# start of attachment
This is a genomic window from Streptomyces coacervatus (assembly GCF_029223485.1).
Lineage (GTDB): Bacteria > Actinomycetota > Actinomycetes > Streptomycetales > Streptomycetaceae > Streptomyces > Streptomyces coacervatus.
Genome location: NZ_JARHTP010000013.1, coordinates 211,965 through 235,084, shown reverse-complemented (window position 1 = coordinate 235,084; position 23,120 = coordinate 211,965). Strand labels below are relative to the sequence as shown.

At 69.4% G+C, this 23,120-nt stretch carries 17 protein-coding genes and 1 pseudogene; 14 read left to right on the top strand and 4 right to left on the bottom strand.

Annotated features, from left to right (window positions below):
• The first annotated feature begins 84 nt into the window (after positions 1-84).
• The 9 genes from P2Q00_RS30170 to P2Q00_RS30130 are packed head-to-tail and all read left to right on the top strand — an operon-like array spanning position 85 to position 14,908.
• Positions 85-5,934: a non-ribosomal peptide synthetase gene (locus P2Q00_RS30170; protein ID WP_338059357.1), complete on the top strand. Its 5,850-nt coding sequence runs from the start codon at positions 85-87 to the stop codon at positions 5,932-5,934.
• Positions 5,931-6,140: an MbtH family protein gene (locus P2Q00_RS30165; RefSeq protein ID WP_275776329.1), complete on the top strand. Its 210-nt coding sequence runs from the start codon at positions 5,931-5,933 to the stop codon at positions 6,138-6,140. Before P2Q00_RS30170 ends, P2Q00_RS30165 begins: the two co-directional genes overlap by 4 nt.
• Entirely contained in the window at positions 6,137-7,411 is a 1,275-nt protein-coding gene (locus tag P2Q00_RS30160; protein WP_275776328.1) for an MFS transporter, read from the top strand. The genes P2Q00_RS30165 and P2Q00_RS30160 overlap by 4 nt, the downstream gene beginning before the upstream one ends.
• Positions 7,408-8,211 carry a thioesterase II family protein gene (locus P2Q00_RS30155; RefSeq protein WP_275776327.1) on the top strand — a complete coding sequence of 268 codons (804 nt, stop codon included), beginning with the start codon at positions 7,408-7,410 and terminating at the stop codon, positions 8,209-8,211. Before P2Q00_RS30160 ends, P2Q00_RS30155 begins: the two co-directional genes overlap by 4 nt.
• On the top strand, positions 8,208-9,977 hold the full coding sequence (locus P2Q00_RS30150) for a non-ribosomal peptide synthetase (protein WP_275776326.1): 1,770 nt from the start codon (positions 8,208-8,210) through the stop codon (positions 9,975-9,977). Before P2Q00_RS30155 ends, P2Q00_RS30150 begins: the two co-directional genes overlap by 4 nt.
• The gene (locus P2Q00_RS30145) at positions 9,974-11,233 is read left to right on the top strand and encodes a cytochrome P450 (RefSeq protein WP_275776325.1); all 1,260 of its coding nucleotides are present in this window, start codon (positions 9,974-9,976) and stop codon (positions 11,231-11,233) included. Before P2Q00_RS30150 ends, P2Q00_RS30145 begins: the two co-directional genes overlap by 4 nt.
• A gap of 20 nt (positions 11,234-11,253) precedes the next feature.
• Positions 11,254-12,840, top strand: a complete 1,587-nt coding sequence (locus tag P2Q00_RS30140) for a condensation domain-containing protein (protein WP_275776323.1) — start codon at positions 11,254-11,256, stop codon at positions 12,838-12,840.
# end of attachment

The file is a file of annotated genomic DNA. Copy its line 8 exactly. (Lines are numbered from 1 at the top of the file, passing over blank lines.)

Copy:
• Positions 85-5,934: a non-ribosomal peptide synthetase gene (locus P2Q00_RS30170; protein ID WP_338059357.1), complete on the top strand. Its 5,850-nt coding sequence runs from the start codon at positions 85-87 to the stop codon at positions 5,932-5,934.